How do you describe your sound, music philosophy and songbook? Where does your creative drive come from? (Photo: Dennis Coffey)
My mom told me I could name each song on the radio by the age of two. I always tried to be true to myself and my sound and not try and be someone else. An arranger in LA once wrote on my chart play like David T Walker. I told him next time hire David T and not me. My philosophy is the pursuit of excellence in what I do. I always tried to be the best studio guitarist I could be. In the June 2017 issue of Guitar Techniques Magazine, I was listed along with eight other studio guitarists as a Studio Superhero. The sub heading said "These Guitarists have played on some of the greatest records ever made". I also got a bachelor’s degree and a Master's Degree from Wayne State University. My undergrad degree was in Music Harmony and Theory.
Which meetings have been the most important experiences? What was the best advice anyone ever gave you?
James Jamerson the legendary bassist at Motown was my best friend and he told me always be true to yourself and play your own style. He complimented me because I brought a new sound to the Motown rhythm section.
What would you say characterizes Detroit music scene in comparison to other US local scenes and circuits?
Detroit has always been a great music city. You can go to clubs every night of the week and hear soul, funk, jazz, and rock. The bar owners support live music. The musicians learn to play live music and the audiences in Detroit show up to hear live music. Berry Gordy told me himself he started Motown in Detroit because of all the music talent that was here.
What do you miss most nowadays from the music of the past? What are your hopes and fears for the future of?
Even though Detroit still has a lot of live music clubs, most musicians are lucky to play a regular gig one night a week. They all have day jobs or teach as well. Back in the day I used to work clubs four nights a week and do about 18 recording sessions a week. Later I went back to college and got two degrees and was a Lean Manufacturing Expert for Ford Motor Company while still playing music at night. Change is the new reality of the music business. If you look at that as normal and adjust to it you will survive. You have to also play to your audience. They will keep you musically honest.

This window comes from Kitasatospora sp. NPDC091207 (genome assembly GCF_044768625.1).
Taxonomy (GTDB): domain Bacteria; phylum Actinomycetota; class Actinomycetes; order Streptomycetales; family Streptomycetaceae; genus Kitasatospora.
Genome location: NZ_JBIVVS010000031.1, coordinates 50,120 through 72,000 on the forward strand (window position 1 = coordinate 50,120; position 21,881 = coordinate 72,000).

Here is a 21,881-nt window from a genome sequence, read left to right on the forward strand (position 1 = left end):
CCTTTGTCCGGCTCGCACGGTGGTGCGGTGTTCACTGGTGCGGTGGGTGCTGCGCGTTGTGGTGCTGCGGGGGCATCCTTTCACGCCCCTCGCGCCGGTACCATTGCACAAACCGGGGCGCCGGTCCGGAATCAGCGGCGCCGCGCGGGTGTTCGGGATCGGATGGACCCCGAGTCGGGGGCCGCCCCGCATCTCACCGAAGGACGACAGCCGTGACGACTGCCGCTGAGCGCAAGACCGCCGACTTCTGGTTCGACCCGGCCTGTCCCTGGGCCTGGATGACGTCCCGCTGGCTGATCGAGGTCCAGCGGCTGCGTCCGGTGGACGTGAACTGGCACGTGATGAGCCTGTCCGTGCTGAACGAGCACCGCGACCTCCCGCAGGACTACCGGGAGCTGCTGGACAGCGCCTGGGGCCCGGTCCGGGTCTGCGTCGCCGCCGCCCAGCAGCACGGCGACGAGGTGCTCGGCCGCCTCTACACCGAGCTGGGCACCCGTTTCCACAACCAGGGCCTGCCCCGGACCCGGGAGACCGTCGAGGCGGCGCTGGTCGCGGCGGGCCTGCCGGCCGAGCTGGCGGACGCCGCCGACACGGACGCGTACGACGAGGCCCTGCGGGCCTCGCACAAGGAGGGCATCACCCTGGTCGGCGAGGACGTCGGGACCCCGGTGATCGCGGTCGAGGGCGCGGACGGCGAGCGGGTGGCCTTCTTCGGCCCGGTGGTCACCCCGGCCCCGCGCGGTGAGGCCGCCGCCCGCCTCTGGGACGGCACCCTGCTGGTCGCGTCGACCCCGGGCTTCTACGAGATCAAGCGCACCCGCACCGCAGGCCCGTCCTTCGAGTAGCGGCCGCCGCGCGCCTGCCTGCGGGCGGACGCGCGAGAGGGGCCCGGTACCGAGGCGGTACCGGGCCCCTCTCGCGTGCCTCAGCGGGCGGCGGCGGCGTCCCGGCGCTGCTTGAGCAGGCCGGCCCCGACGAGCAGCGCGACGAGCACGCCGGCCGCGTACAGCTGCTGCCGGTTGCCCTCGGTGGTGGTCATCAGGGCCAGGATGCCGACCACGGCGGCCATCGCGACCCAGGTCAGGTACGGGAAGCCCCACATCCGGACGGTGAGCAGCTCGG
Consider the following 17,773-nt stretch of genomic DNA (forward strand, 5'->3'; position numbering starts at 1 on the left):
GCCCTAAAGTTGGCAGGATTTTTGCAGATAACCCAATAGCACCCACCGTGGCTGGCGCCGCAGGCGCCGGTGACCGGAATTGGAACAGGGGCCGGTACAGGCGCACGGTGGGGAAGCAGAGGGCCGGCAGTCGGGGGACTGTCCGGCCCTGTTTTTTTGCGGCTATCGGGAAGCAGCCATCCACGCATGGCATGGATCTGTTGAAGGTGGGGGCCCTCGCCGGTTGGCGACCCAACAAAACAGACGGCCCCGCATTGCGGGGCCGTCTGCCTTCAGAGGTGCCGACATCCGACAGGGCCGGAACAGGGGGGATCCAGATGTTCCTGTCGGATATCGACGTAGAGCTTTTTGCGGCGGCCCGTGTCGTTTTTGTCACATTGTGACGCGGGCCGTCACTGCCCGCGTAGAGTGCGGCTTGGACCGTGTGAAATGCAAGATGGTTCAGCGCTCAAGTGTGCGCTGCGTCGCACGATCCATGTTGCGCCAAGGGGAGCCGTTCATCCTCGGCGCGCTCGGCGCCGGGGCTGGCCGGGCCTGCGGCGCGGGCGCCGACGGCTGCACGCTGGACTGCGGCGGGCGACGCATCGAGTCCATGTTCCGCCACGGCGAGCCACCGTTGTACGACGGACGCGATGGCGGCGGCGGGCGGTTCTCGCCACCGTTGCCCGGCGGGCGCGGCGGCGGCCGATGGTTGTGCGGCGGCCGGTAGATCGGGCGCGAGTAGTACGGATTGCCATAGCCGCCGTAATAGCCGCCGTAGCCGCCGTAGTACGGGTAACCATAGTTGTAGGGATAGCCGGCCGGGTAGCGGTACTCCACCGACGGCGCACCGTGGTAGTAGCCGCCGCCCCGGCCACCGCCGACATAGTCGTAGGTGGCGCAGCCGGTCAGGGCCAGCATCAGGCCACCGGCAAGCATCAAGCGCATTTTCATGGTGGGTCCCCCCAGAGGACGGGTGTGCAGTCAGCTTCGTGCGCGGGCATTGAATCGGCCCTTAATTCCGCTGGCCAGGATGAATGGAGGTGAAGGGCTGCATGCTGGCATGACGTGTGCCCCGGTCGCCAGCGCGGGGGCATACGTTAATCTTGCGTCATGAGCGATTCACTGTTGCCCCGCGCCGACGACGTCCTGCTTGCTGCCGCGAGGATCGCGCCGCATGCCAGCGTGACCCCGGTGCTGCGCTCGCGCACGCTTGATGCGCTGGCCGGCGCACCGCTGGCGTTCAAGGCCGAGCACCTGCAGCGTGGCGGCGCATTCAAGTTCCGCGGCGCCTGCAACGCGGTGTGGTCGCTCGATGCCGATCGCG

"Detroit has always been a great music city. You can go to clubs every night of the week and hear soul, funk, jazz, and rock. The bar owners support live music. The musicians learn to play live music and the audiences in Detroit show up to hear live music. Berry Gordy told me himself he started Motown in Detroit because of all the music talent that was here." (Photo: Dennis Coffey)
If you could change one thing in the musical world and it would become a reality, what would that be?
I'd like to have another large label like Motown move to Detroit. There is a lot of talent still here that do not have the opportunity to sign with a label.
What are some of the most important lessons you have learned from your experience in the music paths?
I was trained at Motown to make hit records. We did two three-hour sessions five days a week. We walked into the studio, read new arrangements each day and recorded six or more songs each day with no mistakes and made them hits. If you were late more than once, you got fired or were never called again.
What is the impact of music on the racial and socio-cultural implications? How do you want it to affect people?
The musicians in Detroit were all friends. No one cared what race or heritage you were as long as you could play. We never knew what songs we played on would be hits. We just made sure the producer and arranger were happy with our performance on each song and moved on to the next song.
Let’s take a trip with a time machine, so where and why would you really want to go for a whole day?
I have been living my musical dream for a long time. Recently I played with Les Paul and was also on the Jimmy Fallon Show with the Roots Band. I am always a phone call away from a new musical adventure.
Dennis Coffey / Photo by Jacob Blickenstaff